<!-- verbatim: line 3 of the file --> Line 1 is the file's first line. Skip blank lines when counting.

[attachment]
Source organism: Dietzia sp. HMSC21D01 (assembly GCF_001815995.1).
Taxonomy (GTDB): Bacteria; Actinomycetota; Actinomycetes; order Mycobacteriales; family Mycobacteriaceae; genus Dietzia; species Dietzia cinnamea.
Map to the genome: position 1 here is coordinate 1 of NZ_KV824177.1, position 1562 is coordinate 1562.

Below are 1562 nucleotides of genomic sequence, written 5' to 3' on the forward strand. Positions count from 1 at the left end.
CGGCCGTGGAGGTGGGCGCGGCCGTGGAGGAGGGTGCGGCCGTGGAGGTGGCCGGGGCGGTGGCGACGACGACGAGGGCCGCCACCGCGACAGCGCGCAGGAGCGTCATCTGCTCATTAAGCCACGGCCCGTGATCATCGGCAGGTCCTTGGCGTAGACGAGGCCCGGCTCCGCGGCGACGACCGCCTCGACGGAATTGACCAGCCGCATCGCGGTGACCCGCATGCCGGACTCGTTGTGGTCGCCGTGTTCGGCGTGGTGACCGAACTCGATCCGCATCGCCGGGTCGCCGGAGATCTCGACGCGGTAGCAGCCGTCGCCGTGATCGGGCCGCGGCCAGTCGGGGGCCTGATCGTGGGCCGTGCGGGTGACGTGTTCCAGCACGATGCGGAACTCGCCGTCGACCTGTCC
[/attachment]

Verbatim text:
Map to the genome: position 1 here is coordinate 1 of NZ_KV824177.1, position 1562 is coordinate 1562.